Sales & Marketing

Pure Michigan Business Connect (PMBC) is a multi-billion dollar public/private initiative developed by the Michigan Economic Development Corporation (MEDC) in 2011 that introduces Michigan companies to opportunities that help them grow and expand. 

PMBC’s mission is to help Michigan businesses grow by:

  • Connecting local, national and global purchasers to Michigan suppliers by offering customized procurement or joint venture matchmaking searches, summits and buyer tours.
  • Partnering with local and national purchasers to organize dedicated buyer-supplier matchmaking events.
  • Delivering full concierge services to businesses to help find the right connections.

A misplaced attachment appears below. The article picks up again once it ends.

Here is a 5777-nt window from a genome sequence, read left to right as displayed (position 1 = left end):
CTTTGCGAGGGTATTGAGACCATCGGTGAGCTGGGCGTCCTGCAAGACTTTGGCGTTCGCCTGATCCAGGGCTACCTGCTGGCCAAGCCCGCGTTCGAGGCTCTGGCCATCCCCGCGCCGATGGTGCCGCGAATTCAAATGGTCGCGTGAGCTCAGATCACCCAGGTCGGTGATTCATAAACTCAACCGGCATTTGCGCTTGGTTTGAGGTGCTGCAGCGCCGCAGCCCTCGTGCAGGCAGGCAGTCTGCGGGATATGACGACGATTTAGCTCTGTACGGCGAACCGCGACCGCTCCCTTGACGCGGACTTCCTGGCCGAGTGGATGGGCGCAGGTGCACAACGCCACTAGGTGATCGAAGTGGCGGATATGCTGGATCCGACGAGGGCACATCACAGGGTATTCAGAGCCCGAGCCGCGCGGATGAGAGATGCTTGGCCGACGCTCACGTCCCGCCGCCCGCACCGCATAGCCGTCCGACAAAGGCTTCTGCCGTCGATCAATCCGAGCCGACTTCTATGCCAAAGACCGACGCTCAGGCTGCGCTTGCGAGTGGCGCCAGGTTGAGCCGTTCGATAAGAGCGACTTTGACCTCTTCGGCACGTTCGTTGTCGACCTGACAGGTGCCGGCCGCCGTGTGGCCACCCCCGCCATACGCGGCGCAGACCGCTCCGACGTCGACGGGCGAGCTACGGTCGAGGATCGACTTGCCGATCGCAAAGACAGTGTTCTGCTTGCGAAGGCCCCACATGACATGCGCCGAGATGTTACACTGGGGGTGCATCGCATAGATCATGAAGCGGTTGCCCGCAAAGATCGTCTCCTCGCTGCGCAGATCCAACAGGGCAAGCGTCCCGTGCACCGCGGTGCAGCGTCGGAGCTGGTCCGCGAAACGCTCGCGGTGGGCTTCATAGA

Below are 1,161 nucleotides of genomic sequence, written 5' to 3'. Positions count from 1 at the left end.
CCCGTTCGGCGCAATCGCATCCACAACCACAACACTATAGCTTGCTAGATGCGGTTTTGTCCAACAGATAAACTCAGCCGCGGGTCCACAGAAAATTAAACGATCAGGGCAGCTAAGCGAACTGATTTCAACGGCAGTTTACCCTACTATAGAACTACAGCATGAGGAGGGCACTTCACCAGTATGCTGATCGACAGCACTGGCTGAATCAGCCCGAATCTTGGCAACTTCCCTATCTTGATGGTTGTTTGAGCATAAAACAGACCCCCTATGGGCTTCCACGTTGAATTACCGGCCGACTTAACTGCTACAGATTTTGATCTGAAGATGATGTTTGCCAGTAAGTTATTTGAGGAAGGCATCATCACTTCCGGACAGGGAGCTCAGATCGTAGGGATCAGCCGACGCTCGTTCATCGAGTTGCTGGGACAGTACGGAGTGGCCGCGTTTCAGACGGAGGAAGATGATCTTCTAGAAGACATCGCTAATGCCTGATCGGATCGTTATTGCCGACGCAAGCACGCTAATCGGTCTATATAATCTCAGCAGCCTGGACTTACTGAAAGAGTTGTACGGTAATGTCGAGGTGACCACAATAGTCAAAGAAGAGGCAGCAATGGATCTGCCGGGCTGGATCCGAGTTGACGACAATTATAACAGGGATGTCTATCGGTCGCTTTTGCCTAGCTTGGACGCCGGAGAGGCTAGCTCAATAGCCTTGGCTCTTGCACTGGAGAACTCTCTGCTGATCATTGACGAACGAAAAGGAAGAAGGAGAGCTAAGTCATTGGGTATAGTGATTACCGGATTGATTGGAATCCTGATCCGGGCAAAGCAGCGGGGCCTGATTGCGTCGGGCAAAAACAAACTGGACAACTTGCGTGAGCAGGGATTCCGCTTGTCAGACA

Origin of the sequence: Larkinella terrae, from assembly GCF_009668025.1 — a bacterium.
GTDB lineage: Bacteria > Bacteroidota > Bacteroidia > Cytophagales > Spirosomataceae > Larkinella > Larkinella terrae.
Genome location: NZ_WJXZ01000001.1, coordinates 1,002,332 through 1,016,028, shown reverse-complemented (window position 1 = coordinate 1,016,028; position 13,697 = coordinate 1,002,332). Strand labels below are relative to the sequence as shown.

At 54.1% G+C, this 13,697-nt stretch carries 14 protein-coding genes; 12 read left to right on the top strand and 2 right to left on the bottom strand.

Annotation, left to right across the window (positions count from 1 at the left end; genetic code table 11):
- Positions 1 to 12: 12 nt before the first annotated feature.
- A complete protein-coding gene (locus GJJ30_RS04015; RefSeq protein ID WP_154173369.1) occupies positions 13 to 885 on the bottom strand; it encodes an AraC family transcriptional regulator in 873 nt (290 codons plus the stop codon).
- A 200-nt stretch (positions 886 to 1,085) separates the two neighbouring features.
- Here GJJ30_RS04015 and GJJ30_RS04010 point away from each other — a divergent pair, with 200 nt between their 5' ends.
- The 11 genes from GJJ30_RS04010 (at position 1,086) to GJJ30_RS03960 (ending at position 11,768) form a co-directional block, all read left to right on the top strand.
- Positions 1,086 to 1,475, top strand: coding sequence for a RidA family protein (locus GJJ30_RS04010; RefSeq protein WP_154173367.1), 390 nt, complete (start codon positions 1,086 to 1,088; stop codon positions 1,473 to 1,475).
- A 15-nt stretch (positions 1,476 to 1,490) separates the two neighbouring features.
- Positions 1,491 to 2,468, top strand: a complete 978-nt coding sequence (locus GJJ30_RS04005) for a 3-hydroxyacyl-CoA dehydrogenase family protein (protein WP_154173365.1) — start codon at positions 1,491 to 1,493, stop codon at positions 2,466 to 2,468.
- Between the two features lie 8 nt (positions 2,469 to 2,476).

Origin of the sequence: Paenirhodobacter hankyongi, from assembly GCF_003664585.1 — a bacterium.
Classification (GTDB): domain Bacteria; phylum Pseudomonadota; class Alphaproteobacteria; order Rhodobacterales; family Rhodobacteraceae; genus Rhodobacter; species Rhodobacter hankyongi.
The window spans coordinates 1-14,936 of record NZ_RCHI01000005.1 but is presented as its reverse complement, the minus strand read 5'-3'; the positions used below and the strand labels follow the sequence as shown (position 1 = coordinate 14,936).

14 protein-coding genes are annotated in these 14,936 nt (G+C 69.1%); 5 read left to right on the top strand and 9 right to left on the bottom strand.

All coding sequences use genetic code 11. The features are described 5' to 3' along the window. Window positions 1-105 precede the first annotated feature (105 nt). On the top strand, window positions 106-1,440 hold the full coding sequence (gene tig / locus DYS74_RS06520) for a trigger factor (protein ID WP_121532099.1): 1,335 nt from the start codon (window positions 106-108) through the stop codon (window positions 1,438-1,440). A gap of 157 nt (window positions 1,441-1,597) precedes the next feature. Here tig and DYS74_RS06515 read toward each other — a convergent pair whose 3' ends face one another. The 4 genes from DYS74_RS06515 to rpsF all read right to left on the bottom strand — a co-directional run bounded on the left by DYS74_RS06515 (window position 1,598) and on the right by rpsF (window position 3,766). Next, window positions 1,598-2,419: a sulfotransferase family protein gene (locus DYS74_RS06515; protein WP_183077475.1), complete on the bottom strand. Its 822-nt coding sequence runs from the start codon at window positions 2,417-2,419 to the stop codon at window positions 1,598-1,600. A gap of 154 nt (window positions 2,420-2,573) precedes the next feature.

• Offering dedicated international trade services for Michigan businesses who want to start or expand export activities.

More Details on Pure Michigan Business Connect (PMBC)

See how PMBC can help you forge partnerships and grow your business by creating an account in the “PMBC Community”.  The PMBC Community is an online and mobile business-to-business platform linking Michigan companies with private sector procurement opportunities and business services available from other Michigan companies.  Michigan businesses may learn more about the platform and register at no cost. 

Here are a just few benefits to joining the PMBC Community:

  • Connect with other businesses in the Community
  • Apply to attend and participate in matchmaking procurement events
  • Add your own company’s procurement needs
  • Schedule 1:1 meetings with other companies

Instructions on Creating an Account:

  1. Go to and click “Sign Up Now”.